A big advantage is that it installs all these software in your home directory and it does not affect the system. You can also quickly switch from a version to another and that has proven very useful more than once.

Quick Installation of K8S

The tutorials out there to install Kubernetes on your workstation are great but I simply need a quick series of steps. This is to install Micro-K8S on a Ubuntu workstation.

sudo snap install microk8s --classic

I also create a few aliases because typing the entire commands is a bit long

sudo microk8s kubectl get all -A


vi .bash_aliases

alias kgaa='sudo microk8s kubectl get all -A'
alias kga='sudo microk8s kubectl get all'
alias kg='sudo microk8s kubectl get'
alias kp='sudo microk8s kubectl get pods'
alias kn='sudo microk8s kubectl get ns'
alias kd='sudo microk8s kubectl describe'

source .bash_aliases

A Brave Browser

With all the tracking that exists today, I have been looking at minimizing what all these big corporations are collecting about me. There are many ways to do this but I decided to try the Brave browser.

It is easy to install on Ubuntu from these instructions:

Only a few commands:

sudo apt install apt-transport-https curl gnupg

curl -s | sudo apt-key --keyring /etc/apt/trusted.gpg.d/brave-browser-release.gpg add -

echo "deb [arch=amd64] stable main" | sudo tee /etc/apt/sources.list.d/brave-browser-release.list

sudo apt update

sudo apt install brave-browser

It is done in less than 2 minutes.

The first time I ran Brave I changed the default search engine to be so that I am closing another door on the tracking.

I have been using it for a few weeks and I am very happy.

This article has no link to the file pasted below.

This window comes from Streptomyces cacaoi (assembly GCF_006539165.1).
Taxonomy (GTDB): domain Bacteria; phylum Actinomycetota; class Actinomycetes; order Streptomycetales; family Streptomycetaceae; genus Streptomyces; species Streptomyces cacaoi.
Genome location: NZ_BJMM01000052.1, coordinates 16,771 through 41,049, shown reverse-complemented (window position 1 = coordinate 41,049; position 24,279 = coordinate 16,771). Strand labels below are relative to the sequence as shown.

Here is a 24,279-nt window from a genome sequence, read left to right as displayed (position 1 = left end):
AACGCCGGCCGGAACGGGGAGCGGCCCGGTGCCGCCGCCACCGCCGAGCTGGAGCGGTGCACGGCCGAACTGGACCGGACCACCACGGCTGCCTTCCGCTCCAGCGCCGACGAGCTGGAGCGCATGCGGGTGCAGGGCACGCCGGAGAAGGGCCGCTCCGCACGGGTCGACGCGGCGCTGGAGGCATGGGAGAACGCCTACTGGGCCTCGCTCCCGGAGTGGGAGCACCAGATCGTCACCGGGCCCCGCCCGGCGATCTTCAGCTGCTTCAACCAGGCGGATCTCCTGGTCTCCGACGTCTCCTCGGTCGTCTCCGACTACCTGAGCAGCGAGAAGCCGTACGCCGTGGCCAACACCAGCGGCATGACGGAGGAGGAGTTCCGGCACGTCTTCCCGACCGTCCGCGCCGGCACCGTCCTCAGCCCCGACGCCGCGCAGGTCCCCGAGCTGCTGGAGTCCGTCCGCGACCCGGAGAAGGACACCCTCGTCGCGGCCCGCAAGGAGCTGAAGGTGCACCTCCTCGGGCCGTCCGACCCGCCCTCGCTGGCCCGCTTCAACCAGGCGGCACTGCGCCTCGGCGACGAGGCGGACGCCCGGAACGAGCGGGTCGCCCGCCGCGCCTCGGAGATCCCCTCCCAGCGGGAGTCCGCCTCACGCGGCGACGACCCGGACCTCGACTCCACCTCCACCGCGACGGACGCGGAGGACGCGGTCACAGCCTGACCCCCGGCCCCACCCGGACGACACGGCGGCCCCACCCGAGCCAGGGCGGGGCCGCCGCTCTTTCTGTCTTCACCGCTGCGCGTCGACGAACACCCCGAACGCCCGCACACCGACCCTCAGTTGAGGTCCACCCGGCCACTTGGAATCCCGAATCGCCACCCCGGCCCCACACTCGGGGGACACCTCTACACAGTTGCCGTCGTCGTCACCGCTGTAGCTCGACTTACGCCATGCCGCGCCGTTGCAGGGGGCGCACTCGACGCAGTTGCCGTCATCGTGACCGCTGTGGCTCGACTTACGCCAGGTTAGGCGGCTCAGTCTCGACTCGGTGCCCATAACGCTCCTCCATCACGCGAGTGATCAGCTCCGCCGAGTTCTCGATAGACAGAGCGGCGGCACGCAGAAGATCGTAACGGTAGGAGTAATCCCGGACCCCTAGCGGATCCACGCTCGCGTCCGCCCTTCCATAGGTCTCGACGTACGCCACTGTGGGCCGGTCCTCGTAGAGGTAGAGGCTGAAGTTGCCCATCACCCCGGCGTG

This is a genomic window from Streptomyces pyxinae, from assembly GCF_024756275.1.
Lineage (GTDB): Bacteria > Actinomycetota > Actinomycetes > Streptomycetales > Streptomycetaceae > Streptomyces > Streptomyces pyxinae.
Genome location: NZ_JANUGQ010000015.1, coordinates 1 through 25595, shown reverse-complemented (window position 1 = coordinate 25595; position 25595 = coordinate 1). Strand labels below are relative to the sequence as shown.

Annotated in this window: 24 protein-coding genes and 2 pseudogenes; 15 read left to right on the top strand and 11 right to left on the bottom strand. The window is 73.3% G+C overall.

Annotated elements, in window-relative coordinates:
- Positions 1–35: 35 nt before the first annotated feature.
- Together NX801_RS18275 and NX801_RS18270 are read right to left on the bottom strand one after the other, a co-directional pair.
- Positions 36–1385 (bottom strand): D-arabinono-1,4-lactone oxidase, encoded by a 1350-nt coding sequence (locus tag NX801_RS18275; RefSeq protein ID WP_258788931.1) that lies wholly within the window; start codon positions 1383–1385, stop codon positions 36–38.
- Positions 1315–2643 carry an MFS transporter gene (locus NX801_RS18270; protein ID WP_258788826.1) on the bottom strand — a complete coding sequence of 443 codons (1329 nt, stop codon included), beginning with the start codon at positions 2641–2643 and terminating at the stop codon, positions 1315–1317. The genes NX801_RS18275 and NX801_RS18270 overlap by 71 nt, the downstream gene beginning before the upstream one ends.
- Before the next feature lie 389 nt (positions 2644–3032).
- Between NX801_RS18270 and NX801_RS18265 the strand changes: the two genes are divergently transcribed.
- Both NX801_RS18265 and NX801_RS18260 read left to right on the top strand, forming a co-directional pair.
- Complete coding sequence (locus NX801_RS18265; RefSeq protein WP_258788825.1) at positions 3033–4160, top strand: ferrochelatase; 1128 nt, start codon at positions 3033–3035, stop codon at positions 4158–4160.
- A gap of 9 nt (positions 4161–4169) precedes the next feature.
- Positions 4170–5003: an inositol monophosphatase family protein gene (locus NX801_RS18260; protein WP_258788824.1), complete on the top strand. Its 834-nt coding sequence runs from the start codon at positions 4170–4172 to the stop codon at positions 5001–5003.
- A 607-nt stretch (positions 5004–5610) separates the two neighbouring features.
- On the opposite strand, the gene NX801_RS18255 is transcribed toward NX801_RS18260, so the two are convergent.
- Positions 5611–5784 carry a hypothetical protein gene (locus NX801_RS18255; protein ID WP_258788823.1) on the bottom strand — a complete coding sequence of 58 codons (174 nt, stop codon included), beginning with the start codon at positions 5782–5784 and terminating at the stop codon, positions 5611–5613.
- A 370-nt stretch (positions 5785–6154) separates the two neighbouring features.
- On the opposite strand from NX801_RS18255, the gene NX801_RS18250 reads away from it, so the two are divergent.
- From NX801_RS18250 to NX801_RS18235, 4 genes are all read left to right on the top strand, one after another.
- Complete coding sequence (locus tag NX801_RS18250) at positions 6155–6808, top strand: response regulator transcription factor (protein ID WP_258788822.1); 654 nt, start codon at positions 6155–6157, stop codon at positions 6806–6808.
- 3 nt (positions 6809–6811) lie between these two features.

It is always interesting to see the number of items that have been blocked. There is a lot of tracking going on (obviously).

Why run Kubernetes at home

In a discussion with co-worker the question was asked (as a rhetorical one) and it got me thinking about it.

Why would you run Kubernetes at home?

There is the obvious reason that I am testing for work a certain configuration or an operator or a new version of a container. These are more work reasons and they just happen to be executed at home since so many of us work from home.

For my home network and setup, why would I run Kubernetes?

A similar setup that we could compare with is having a raid device for your storage need. Many options exists for home to allow you to store all the photos and movies. If you have a raid device you can then replace a failed hard disk and not lose any of your data.

Could we apply the same rationale to the application you need to run on your home network?

Plex has a container available. Imagine that you are running it on a node and if it has some hardware issue, you can still watch your movies without having to repair anything first.

What I wonder is how many other software that I use at home would benefit from this.

Installing OpenJDK 11 on macOS (again)

I have started to use SDKMan to simplify my life with installing and updating many software that I use regurlarly. Java is one of them. It is the simplest thing to install java with sdk man:

sdk i java 11.0.8.hs-adpt

As simple as that.

I can just use Java 11 from that point on. You can also install Java 8 and switch between both. Convenient when you have to maintain older software.

If I want to update to a new release, I simply have to type:

sdk ug java

Can it really get any easier?

I use the SDKMan on my linux laptop as well and it easily works on both.

I also manage gradle, spring-boot and spark with SDKMan so most of my coding tools are kept up to date with the same tool.